Lead-acid batteries should be recharged as soon as possible, with no exceptions. This is because the positive plates change from lead oxide to lead sulfate as it discharges. Should the plates be allowed to stay in a lead sulfate state instead of immediately charged, the plates will remain partially sulfate even when fully charged.
Parts of the plates that are sulfate cannot hold energy any longer, which reduces the effectiveness of the batteries and their lifetime. For example, batteries that are only partially charged on a regular basis tend to fail in less than a year. While new lead-carbon batteries dramatically reduce sulfation, they still need to be recharged immediately to keep them in good working shape.
Remember, battery warranties never cover damage due to poor maintenance or loss of capacity due to sulfation, so proper maintenance is key.
Wet-cell or Flooded Batteries
Wet-cell or flooded batteries need their electrolyte levels checked at least once every three months. At the same time, the batteries will need to be topped-off with distilled water.
However, water should not be added to fully discharged batteries. As these batteries discharge, they absorb electrolytes. If water is added while the battery is discharged, then the battery is recharged, the electrolytes will overflow and create a safety hazard.
The tops of the batteries should be kept clean and cables should be tight. If the cables are loose, do not attempt to tighten or remove them while charging or immediately after charging. Any spark around the batteries has the potential to cause a hydrogen explosion inside the case, igniting a fire or causing a larger explosion.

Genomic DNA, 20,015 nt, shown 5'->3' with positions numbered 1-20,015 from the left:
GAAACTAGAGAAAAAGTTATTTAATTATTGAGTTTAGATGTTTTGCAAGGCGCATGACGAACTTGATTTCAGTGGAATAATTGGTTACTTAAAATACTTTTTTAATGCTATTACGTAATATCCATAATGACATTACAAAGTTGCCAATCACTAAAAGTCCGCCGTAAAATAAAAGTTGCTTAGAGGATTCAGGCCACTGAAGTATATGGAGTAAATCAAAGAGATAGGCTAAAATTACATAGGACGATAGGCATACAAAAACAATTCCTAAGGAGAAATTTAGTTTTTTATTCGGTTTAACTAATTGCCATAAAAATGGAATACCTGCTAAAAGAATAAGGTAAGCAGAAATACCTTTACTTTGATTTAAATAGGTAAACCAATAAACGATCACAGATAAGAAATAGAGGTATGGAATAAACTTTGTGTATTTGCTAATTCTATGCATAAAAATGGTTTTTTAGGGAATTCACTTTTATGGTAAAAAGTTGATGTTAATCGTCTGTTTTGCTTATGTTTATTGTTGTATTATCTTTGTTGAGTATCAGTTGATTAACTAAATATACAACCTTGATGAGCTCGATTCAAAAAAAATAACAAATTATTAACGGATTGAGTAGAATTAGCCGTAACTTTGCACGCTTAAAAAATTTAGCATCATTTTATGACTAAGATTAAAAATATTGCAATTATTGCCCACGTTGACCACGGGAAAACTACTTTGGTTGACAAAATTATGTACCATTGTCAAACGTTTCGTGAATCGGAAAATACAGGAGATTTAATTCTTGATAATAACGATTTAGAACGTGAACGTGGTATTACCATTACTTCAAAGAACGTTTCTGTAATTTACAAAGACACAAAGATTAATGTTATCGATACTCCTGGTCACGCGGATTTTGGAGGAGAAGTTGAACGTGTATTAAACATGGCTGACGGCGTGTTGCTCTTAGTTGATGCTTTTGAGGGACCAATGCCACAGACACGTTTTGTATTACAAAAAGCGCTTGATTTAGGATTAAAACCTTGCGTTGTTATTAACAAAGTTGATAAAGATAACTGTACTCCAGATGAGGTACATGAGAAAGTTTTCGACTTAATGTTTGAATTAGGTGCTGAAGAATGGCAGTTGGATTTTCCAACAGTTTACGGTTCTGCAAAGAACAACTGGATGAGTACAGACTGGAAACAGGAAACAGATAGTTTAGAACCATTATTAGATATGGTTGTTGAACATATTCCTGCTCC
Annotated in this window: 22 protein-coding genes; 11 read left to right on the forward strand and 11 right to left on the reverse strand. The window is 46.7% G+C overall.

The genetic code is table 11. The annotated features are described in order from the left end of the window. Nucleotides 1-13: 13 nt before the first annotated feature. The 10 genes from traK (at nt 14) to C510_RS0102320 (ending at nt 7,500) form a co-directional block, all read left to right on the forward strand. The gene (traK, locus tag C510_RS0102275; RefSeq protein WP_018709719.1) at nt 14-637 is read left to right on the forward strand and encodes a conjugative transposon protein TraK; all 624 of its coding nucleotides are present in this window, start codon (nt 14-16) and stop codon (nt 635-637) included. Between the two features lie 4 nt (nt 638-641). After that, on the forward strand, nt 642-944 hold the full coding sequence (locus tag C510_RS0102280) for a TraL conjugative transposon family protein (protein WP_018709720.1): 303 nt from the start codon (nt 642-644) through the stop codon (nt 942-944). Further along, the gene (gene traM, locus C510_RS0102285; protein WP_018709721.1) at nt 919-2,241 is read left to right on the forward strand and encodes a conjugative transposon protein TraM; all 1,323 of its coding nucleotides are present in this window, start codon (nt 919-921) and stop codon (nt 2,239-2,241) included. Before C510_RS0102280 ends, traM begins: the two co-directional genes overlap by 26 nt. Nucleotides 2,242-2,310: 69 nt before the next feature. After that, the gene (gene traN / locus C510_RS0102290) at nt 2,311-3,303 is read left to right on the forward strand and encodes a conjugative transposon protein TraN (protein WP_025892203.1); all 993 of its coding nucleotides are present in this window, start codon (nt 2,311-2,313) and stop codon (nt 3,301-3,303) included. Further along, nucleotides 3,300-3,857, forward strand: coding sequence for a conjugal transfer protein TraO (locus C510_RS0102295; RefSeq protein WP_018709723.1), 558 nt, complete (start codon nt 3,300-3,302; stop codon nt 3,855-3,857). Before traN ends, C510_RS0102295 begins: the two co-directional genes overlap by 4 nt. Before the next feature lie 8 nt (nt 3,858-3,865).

Should the batteries show a variation of 0.05 or more in specific gravity from one another, they will need an equalization charge. This is essentially a steady overcharge that brings the batteries to a bubbling state.
With proper care as outlined above your batteries should remain in good working condition throughout their service life and serve well as part of any power system.
Essentially, battery state-of-charge (SOC) can be easily measured using an amp-hour meter, by voltage, or by specific gravity. Measuring SOC by voltage or specific gravity requires specialized knowledge and a great deal of care, so it is recommended that owners utilize amp-hour meters for all battery systems.
An amp-hour meter is somewhat like a fuel gauge for batteries, providing all the information necessary to keep the batteries charged. While using an amp-hour meter, users can see the system’s voltage, current, and battery condition.
The voltage of a particular state-of-charge will vary depending on which state the battery is in; charging or discharging. Also affecting the variation is the current in relation to the size of the battery. It is important to remember that voltage will vary with temperature.
While the battery is charging, a lower outdoor temperature will increase battery voltage. For example. the full-charge voltage on a 12 VDC battery is 0.9 VDC higher at the lower temperature of 32℉ than at 70℉. The opposite is true for discharging. While discharging, a higher outdoor temperature results in higher voltage.
While a battery is idle, the temperature has little effect, although very high temperatures may increase the self-discharge rate.
A hydrometer may also be used to measure battery state-of-charge in flooded lead-acid batteries by measuring the amount of electrolytes near the plates. However, the electrolytes can only be measured at the very top of the battery, which may or may not be near the plates.
To get an accurate reading from the hydrometer, take the readings after the battery has been idle for a long while, or after several hours of the battery slowly discharging. Near the end of the charging cycle, gas bubbles rise through the sulfuric acid. It takes a few hours to mix enough to get an accurate reading with the hydrometer.
Whether a hydrometer or an amp-hour meter is used to measure battery state-of-charge, using them will allow you to determine where your batteries are in the stages of charging or discharging.